Monling: COLORINDEX is a means to explore and catalog the intersection of two of my interests—fashion and the built environment—through a highly colorful lens. The series began as an exercise on Instagram in 2012, as an informal visual blog capturing what I wear and what I see. Color combinations were selected from various color reference guides in the beginning, from which I would then match pieces from my wardrobe and moments in the built environment. With the launch of the website in late 2014, the production process has gradually evolved to require more effort in planning and execution. The process of developing color combinations, however, has become less clinical and more intuitive. Anything can prompt the beginning of a color story, including seasons, narrative angles, a beloved piece of clothing, or a newly discovered space.

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PUBLIC: You’re a pro at creating tableaus of colors. How do you come up with your color compositions on COLORINDEX? Do you start with an inspiring setting? Or an outfit?

Monling: The beginning of a color story can be inspired by anything that I find compelling for the project: a particularly interesting moment in an urban landscape, a fun piece of clothing in a vibrant hue, or more likely, the partnering product being featured. While the starting points are usually more direct and intuitive, developing the compositions requires more careful study by going through a mental and digital catalog of colorful spaces in the city, consulting various color guides when necessary, and sketching out various looks and scenes until the desired color balance is achieved.

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PUBLIC: What’s your favorite color at the moment?

Monling: I have always had an affinity towards very bright colors, and usually would set one highly saturated color against three or four other colors of equal strength to maximize their combined visual effects. Like wearing a superhero costume, my mood can be instantly lifted when wearing an exceptionally colorful outfit. Lately though, I have come to find seasonal and foliage changes in DC streets to be great sources of inspiration, and have started to appreciate quieter colors for their subtlety and range. Colors like dusty rose, light blue, sage, or pale yellow are great neutral alternatives for they still retain very specific color personalities even when saturation levels are dialed way back.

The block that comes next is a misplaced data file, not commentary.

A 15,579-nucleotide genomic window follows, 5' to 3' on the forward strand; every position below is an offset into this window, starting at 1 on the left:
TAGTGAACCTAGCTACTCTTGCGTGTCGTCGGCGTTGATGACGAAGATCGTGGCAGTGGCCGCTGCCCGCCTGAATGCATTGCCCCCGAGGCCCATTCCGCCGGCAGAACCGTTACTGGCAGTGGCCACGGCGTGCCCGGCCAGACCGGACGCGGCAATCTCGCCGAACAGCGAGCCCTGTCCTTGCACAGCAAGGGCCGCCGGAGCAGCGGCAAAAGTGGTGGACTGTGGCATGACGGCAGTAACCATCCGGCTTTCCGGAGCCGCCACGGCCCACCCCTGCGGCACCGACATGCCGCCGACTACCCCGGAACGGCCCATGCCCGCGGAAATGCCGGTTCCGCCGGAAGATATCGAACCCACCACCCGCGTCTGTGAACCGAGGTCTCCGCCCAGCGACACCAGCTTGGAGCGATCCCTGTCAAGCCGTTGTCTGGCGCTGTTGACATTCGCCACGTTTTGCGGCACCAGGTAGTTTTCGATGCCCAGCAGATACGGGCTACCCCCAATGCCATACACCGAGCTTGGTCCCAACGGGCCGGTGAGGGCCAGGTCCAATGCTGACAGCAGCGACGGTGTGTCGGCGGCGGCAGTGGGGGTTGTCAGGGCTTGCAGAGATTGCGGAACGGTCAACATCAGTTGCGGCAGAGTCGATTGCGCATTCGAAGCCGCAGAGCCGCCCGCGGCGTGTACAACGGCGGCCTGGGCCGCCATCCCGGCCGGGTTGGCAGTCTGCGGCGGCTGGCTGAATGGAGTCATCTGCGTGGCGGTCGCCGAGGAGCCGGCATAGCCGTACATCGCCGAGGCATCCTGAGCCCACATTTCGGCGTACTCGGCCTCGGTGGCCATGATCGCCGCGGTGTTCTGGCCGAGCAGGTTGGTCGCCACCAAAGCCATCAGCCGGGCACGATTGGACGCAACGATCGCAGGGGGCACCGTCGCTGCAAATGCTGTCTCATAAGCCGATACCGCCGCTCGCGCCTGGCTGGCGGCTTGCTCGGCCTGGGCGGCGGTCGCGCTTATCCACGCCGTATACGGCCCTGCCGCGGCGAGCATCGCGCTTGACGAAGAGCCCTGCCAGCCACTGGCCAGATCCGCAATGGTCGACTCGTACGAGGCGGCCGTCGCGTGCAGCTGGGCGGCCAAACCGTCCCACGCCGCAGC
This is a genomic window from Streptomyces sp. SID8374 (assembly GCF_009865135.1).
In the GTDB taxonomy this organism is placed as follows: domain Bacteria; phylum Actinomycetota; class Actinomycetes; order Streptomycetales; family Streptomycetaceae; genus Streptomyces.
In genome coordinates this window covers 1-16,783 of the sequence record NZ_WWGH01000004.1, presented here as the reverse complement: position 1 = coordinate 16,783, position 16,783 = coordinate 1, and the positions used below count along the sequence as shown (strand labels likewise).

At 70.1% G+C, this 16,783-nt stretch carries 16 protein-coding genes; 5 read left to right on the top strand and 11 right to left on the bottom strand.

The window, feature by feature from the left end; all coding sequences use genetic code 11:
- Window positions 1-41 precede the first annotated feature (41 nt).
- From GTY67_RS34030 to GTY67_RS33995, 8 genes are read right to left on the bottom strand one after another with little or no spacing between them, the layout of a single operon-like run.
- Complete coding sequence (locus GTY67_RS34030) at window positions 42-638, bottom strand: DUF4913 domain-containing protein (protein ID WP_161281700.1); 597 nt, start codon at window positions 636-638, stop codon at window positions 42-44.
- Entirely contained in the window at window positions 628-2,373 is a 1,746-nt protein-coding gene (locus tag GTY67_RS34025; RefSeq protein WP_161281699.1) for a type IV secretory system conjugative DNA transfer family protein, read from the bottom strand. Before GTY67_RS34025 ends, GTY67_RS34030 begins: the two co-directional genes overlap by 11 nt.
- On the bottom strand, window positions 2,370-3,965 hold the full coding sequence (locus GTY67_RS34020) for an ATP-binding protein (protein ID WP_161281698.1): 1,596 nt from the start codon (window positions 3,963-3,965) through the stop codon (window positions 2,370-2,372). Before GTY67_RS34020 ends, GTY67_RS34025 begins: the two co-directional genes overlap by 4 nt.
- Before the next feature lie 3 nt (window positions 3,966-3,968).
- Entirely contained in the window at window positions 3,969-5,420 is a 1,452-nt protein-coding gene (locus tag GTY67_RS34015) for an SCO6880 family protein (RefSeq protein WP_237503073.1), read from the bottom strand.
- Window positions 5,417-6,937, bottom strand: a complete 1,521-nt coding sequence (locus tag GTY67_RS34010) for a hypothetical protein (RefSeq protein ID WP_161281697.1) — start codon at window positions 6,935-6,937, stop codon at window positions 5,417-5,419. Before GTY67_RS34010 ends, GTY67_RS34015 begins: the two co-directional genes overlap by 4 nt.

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PUBLIC: Out of all our bikes, you selected the PUBLIC C7 in Limited Edition Peach. What drew you to that color?

Monling: PUBLIC C7 comes in many fresh and delicious colors, but selecting the Limited Edition Peach was a quick choice. I have always favored variations on the color orange, which is a brilliant hue that is also fairly gender-neutral. The Limited Edition Peach, however, has a bit of pink understone, making it just slightly more feminine and a great color for summer!

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PUBLIC: Any upcoming projects/partnerships you are excited about?

Monling: It has been really great working with and getting to know companies with compelling and compatible products such as PUBLIC. Going forward, I will continue to collaborate with both small and established apparel and accessories brands in this current editorial photography format. While I love to create visual narratives through color stories, my longer term goal is to collaborate with brands as early as the product design and development stages. After all, I am a designer by training and trade!